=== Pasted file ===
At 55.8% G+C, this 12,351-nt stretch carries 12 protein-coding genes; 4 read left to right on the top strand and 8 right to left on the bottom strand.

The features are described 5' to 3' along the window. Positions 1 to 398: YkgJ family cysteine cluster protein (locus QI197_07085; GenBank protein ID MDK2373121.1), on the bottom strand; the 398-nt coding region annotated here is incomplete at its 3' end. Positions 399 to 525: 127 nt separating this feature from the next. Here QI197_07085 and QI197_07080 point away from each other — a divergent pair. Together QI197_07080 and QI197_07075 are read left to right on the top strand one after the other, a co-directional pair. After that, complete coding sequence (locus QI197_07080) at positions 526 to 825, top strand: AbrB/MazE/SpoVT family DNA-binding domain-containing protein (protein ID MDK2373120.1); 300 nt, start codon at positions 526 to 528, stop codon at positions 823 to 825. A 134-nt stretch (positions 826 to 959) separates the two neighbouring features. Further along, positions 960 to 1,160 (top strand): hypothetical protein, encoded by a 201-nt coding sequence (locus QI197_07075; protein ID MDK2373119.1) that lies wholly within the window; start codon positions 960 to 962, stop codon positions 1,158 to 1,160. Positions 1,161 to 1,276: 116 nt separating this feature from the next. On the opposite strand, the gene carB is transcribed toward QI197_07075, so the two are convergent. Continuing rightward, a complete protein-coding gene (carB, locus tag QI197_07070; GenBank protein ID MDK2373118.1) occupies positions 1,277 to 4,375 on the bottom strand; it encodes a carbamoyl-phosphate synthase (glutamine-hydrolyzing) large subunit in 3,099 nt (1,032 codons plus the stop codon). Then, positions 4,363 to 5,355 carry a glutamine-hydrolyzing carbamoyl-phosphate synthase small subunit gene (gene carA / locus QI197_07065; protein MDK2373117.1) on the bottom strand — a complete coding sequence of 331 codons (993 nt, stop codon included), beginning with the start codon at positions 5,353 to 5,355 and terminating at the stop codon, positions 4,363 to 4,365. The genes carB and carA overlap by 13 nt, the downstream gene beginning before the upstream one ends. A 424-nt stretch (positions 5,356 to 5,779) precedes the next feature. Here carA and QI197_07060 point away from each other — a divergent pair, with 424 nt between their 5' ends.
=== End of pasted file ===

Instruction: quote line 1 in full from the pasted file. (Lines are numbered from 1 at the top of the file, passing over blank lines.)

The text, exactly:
At 55.8% G+C, this 12,351-nt stretch carries 12 protein-coding genes; 4 read left to right on the top strand and 8 right to left on the bottom strand.